They ended up dating for about a year, I think. I left that job before they broke up (though I eventually found out about it). And let me tell you, this guy was a new man after the first month. He got laid on the second date, though he said it took some trying and he apparently had a slight bout of performance anxiety, but the job got done. We were worried that would be the end, but either he really overcame the anxiety and did a good job or the girl really liked his personality and was willing to overlook it. In any case, he bought Cubs tickets for me and another colleague as a reward for helping him. Maybe he still struggles a bit with his confidence, but the last I saw of him, he was a changed man.

Freeman Hunt said...

I think it's amusing that so many people are projecting the political issues of the day on to that story. It is not a political story, and the patriarchy angle is not there.

tim in vermont said...

I tried to read it, but just came away with "never date anybody under 50."

Ann Althouse said...

Kyzernick, you can write a New Yorker story if you flesh that out in the style of Roupenian. Got to figure out why it ended.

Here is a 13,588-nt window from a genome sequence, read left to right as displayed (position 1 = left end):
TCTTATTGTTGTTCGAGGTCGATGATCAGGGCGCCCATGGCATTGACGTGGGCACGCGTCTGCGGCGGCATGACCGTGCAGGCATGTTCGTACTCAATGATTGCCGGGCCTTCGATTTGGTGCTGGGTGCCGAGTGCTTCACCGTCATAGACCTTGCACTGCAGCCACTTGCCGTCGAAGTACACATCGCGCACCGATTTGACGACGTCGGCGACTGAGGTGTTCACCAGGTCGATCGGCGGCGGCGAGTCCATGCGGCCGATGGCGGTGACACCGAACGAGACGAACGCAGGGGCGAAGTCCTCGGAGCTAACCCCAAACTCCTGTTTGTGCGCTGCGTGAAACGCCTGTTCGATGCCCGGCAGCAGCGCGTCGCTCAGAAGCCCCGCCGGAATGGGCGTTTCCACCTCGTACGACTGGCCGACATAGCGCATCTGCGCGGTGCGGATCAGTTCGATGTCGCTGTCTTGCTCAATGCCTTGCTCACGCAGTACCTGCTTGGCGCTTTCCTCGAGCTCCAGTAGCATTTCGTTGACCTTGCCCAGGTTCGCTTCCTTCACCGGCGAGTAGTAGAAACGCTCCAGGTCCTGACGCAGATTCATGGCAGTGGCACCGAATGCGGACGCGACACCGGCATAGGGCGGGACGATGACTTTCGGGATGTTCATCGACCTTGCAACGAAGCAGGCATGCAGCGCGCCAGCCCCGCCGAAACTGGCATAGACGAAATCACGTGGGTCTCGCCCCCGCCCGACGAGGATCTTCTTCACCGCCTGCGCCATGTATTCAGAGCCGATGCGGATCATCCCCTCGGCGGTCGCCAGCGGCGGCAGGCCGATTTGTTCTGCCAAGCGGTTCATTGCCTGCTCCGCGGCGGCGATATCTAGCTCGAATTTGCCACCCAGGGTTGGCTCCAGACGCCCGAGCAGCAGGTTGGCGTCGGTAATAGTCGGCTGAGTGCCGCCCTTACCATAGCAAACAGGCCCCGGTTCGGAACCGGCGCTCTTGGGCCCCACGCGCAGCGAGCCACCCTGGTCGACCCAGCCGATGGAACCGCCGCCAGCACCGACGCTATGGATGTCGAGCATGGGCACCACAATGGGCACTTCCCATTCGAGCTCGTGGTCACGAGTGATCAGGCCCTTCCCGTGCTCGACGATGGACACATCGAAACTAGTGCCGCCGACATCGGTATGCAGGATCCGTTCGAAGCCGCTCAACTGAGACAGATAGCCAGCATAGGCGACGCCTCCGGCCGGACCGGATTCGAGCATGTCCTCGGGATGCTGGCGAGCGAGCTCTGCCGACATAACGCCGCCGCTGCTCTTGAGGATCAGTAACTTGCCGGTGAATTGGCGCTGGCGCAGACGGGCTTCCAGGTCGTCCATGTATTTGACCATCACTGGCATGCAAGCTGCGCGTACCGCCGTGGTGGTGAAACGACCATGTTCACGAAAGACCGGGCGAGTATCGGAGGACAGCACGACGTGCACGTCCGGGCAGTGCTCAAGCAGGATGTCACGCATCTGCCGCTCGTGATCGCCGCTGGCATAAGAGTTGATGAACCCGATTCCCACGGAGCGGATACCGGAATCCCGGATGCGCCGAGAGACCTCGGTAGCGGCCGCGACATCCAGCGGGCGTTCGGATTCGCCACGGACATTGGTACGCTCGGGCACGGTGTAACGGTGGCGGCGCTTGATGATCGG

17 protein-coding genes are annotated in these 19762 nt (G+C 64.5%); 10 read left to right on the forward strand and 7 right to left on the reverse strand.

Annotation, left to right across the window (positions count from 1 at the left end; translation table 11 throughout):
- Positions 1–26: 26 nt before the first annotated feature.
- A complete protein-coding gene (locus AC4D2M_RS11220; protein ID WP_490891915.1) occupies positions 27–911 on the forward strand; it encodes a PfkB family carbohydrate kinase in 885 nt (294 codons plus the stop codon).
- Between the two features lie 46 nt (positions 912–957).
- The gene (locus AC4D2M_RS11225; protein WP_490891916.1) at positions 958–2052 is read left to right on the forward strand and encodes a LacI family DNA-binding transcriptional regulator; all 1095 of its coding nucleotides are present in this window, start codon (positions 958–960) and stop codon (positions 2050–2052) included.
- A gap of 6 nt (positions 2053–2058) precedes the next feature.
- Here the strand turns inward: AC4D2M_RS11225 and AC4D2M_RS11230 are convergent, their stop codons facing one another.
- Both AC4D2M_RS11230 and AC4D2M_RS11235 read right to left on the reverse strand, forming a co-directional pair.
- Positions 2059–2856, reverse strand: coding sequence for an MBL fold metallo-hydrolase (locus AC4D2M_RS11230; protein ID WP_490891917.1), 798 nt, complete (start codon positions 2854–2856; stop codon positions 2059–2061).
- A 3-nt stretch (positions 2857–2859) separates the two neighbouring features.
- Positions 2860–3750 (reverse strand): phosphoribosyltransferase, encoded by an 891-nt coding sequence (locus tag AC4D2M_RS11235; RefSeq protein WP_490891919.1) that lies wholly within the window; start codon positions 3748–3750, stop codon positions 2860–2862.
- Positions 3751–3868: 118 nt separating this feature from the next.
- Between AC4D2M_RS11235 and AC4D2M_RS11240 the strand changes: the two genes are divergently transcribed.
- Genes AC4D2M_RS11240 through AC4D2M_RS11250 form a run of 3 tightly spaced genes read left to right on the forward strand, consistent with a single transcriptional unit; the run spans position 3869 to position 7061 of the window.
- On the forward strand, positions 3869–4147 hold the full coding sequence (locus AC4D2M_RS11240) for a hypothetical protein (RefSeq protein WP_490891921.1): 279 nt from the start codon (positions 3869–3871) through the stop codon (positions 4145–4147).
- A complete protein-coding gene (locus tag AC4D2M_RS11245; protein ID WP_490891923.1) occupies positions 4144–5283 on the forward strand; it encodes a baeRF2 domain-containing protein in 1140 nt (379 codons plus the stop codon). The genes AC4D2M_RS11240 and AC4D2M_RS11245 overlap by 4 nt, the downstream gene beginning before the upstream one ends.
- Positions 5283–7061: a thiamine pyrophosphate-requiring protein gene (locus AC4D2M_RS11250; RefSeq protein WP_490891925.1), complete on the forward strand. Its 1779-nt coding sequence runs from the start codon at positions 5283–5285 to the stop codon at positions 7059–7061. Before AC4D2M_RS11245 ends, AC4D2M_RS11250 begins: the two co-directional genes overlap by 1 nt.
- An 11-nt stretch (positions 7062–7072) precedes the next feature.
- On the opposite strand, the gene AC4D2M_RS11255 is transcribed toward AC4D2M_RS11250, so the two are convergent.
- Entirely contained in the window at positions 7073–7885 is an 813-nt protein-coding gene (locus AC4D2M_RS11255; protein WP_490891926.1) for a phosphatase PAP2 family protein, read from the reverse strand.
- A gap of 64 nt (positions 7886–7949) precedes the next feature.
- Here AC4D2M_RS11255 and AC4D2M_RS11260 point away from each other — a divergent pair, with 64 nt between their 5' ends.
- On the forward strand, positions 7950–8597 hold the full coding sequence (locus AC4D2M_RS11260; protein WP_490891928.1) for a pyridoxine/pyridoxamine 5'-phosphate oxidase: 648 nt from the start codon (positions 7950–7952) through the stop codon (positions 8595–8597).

Martha said...

Kyle Smith has a helpful analysis of why Margot had such a horrendous sexual encounter and what the young women responding so viscerally to the short story should do in the future to prevent such a thing from happening. Article is titled DEAR CAT-PERSON GIRL—short version: Culture of Sexual Regret: Chastity & Sobriety Helps.


http://www.nationalreview.com/article/454624/pervasive-culture-sex-drunkeness-regret

Zach said...

If she looks like Natassja Kinski, all is forgiven

https://www.youtube.com/watch?v=-S6RdNgB-Lg

Saint Croix said...

Interesting take in National Review

Saint Croix said...

I am in the middle of reading it but it's obviously about staying away from men with cats.

Saint Croix said...

Men with cats who use a smily-face emoji.

Saint Croix said...

“Oh, my God, that’s him,” she whispered. “The guy from the movie theatre!” By then, Albert had heard a version of the story, though not quite the true one; nearly all her friends had. Albert stepped in front of her, shielding her from Robert’s view, as they rushed back to the table where their friends were. When Margot announced that Robert was there, everyone erupted in astonishment, and then they surrounded her and hustled her out of the bar as if she were the President and they were the Secret Service. It was all so over-the-top that she wondered if she was acting like a mean girl, but, at the same time, she truly did feel sick and scared.